A tooth fracture is a break or crack in the hard shell of the tooth. The outer shell of the tooth is called the enamel. It protects the softer inner pulp of the tooth. The inner pulp contains nerves and blood vessels.
An untreated tooth fracture can lead to pain, infection, or tooth loss. It depends on the type of fracture.
Types of tooth fractures include:
Craze lines—shallow cracks that cause no pain and do not need treatment
Fractured cusp—breaks in the chewing surface of the tooth
Cracked tooth—the tooth cracks from the chewing surface down toward the root of the tooth
Split tooth—cracks down through the root, separating a section of tooth
Vertical root fracture—cracks begin in the root and move up toward chewing surface
Cracked teeth. American Association of Endodontists website. Available at: https://www.aae.org/patients/dental-symptoms/cracked-teeth/. Accessed August 10, 2021.
Dental emergencies. Mouth Healthy—American Dental Association website. Available at: https://www.mouthhealthy.org/en/dental-care-concerns/dental-emergencies. Accessed August 10, 2021.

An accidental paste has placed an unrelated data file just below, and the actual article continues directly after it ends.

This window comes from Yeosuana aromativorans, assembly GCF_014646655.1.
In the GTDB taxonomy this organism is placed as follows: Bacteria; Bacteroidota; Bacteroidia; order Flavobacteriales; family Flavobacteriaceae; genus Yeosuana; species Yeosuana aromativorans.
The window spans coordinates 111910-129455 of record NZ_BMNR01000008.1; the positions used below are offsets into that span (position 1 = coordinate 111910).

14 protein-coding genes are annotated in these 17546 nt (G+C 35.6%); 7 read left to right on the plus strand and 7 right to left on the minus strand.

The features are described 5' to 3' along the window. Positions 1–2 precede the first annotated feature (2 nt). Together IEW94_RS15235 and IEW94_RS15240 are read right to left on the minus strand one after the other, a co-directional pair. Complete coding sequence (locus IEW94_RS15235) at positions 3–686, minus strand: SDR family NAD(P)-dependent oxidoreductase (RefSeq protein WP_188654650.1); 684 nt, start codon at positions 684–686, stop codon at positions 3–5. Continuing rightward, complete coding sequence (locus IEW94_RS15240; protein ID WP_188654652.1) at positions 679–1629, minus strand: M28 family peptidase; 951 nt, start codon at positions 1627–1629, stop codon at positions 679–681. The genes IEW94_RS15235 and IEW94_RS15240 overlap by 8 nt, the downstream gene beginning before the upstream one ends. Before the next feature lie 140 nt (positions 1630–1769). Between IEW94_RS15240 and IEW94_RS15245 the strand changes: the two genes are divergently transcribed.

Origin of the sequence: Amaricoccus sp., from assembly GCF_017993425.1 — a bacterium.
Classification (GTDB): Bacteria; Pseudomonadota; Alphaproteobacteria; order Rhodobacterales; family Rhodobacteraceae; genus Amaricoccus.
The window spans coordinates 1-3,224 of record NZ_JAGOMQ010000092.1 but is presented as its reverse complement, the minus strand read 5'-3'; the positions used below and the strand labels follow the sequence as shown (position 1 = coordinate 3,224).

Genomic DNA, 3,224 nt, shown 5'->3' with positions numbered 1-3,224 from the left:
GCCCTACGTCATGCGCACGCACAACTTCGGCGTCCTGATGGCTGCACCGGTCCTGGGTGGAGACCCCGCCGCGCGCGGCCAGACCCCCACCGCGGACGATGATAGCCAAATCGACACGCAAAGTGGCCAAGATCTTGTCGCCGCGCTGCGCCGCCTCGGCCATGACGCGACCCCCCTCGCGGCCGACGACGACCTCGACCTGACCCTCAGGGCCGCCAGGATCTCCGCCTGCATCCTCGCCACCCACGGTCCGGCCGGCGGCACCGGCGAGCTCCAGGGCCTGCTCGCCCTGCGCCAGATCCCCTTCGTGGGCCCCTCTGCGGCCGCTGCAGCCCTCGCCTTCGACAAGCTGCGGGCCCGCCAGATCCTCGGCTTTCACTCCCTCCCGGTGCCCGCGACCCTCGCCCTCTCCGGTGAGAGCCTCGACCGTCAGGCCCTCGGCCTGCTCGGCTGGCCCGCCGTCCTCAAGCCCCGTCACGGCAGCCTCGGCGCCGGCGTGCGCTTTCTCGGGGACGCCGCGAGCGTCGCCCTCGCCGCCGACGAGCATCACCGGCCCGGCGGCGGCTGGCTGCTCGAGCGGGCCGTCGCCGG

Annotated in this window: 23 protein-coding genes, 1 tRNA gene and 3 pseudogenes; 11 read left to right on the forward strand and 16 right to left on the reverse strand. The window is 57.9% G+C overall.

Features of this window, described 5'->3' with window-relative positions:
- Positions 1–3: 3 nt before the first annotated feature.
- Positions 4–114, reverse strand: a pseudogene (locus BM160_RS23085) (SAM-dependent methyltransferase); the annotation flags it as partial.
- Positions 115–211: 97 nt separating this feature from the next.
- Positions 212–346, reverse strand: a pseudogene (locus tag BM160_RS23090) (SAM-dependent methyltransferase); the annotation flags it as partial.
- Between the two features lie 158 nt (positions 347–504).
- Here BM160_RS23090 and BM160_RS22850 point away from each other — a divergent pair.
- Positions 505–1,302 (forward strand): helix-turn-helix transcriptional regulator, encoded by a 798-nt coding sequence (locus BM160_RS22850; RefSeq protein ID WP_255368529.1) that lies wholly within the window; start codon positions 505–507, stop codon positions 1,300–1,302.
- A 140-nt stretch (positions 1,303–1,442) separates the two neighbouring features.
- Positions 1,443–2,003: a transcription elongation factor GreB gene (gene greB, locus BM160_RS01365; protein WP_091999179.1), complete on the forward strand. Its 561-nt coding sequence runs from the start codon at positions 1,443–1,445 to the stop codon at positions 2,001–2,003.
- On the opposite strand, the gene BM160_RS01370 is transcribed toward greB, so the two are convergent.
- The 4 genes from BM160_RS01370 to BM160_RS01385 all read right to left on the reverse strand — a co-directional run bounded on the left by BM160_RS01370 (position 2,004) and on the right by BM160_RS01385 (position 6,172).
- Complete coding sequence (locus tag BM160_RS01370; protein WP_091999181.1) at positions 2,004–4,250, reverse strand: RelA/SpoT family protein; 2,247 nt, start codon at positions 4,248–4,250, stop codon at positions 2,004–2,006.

Facial trauma in adults. EBSCO DynaMed website. Available at: https://www.dynamed.com/condition/facial-trauma-in-adults. Accessed August 10, 2021.
Fractured and avulsed teeth. Merck Manual Professional Version website. Available at: https://www.merckmanuals.com/professional/dental-disorders/dental-emergencies/fractured-and-avulsed-teeth. Accessed August 10, 2021.
Hilton TJ, Funkhouser E, et al. National Dental Practice-Based Research Network Collaborative Group. Baseline characteristics as 3-year predictors of tooth fracture and crack progression: Findings from The National Dental Practice-Based Research Network. J Am Dent Assoc. 2021;152(2):146-156.
Last reviewed July 2021 by
EBSCO Medical Review Board
Dan Ostrovsky, MD
Last Updated: 8/10/2021
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